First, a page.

Women following a ketogenic diet experience a temporary change in vaginal odor. It is neither positive nor negative in itself. It’s just a change of smell. But that wouldn’t attract much attention, would it? All the articles I read used rather pejorative terms like stinky side effect, stinky vagina, smelly vagina, bad smell or bad odor; some even said it was a pretty serious downside to the keto diet, to be expected along with keto breath, keto flu and keto diarrhea. They say vaginas can be disgusting when you’re on a diet.
Almost every article quotes a specialist, such as a gynecologist or a nutritionist. Most of these experts take a more subtle approach, reminding readers that any significant change in diet can affect vaginal pH, which can be observed as a change in odor. However, a nutritionist explains that keto can not only change the pH of the vagina, but this change in pH can lead to the growth of bad bacteria, irritation, bad odor and infection. In fact, she suggested that the keto diet would lead to a bacterial infection called bacterial vaginosis.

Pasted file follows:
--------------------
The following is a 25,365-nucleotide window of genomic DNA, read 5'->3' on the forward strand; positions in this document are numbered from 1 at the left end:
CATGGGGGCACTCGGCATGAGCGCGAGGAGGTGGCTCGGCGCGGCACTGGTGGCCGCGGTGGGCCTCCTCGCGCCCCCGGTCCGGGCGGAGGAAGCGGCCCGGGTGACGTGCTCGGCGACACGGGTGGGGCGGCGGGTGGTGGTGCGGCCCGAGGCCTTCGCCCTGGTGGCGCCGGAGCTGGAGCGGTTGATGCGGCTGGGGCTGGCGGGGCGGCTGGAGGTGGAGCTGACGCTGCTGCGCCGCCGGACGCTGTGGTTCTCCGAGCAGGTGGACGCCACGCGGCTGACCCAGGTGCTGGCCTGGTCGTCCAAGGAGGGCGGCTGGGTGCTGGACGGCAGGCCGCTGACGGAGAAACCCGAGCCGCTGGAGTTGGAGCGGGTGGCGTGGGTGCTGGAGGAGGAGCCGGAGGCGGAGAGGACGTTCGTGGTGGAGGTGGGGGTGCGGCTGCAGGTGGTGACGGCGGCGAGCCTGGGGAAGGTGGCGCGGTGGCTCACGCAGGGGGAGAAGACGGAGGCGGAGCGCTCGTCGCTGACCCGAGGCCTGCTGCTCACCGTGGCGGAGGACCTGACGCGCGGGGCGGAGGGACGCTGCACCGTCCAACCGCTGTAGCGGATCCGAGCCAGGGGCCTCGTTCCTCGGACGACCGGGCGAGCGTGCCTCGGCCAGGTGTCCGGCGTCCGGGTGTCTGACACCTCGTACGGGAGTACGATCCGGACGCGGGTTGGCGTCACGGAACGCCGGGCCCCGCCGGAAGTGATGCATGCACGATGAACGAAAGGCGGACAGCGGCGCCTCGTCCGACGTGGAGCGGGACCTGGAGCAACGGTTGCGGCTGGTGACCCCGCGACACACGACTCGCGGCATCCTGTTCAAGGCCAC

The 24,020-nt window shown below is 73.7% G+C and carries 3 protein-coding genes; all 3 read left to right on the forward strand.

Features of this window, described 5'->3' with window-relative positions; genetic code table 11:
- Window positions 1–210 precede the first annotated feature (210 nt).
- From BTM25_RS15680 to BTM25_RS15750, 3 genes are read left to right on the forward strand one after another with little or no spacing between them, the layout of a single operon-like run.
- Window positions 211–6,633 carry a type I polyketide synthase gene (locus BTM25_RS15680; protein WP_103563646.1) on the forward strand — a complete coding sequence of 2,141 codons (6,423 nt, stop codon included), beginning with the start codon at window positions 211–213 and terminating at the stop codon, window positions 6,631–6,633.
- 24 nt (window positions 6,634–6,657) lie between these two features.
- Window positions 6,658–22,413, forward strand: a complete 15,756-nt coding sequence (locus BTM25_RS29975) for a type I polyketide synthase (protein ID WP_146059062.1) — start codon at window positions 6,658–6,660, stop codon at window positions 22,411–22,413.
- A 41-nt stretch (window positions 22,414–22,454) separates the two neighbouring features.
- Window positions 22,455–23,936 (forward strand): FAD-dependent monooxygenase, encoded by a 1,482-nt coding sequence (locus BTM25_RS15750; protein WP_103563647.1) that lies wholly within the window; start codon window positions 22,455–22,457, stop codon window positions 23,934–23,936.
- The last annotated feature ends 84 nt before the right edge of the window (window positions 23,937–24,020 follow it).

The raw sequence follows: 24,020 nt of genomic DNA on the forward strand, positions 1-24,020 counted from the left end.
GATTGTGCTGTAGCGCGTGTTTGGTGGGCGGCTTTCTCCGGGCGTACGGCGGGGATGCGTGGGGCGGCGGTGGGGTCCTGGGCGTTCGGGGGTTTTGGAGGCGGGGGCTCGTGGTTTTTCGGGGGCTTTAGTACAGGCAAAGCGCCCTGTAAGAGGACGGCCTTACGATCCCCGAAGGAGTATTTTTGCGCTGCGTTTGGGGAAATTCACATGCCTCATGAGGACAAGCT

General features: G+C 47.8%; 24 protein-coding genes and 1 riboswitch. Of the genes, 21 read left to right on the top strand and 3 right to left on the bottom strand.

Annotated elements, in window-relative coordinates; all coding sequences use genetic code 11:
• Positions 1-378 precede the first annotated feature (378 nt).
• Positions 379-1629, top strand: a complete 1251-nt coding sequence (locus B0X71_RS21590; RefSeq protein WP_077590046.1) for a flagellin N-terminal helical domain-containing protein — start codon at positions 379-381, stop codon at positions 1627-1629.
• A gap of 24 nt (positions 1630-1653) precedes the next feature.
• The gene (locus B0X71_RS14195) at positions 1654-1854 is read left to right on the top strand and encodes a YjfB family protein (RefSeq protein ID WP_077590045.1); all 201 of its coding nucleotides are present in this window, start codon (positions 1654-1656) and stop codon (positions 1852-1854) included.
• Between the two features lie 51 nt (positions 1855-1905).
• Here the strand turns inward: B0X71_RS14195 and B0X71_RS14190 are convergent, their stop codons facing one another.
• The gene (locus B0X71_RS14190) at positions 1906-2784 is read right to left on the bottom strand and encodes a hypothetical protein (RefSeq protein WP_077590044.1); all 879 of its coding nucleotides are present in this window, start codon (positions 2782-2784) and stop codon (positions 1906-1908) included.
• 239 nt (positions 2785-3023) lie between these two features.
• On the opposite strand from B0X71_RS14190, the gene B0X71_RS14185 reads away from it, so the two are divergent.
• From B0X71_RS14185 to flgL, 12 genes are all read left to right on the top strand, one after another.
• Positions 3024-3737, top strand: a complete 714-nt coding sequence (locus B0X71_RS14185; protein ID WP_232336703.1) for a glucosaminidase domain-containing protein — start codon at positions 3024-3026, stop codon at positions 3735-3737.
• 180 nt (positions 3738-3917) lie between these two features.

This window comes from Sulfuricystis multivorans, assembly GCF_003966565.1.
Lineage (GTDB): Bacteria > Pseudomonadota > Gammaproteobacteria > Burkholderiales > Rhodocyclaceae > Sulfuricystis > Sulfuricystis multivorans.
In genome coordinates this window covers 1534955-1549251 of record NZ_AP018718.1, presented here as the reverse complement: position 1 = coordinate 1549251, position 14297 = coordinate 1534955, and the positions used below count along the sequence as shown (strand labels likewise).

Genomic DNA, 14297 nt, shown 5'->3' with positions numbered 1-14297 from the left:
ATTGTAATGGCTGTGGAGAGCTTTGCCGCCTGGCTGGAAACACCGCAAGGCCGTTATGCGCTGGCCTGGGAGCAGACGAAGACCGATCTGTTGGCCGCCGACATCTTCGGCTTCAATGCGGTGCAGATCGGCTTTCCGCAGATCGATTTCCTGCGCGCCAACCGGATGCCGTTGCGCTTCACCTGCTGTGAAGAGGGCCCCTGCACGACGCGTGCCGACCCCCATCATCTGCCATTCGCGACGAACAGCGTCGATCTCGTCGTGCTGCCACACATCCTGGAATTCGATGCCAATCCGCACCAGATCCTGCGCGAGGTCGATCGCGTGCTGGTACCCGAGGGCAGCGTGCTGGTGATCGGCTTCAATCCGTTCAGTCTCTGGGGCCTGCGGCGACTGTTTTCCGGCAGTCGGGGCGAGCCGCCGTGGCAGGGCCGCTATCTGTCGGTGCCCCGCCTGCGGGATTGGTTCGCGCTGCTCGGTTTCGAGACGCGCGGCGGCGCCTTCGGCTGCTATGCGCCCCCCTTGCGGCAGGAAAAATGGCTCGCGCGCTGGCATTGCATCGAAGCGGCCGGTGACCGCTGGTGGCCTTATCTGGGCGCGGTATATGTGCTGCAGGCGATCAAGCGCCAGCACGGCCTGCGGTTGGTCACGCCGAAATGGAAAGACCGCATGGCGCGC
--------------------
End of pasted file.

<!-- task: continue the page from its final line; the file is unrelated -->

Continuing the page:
Another article quotes a Reddit writer who said her ketone strength was so high that she had to keep panty liners in her purse and change them every few hours because her vaginal discharge was so heavy.
I have been following a low-carb/keto diet myself for three years and have been offering this diet to my patients as a therapeutic method for almost as long. I’ve never had such problems. But since there is nothing in the scientific literature about the proverbial prevalence of keto, I decided to investigate it, however unscientific it may be.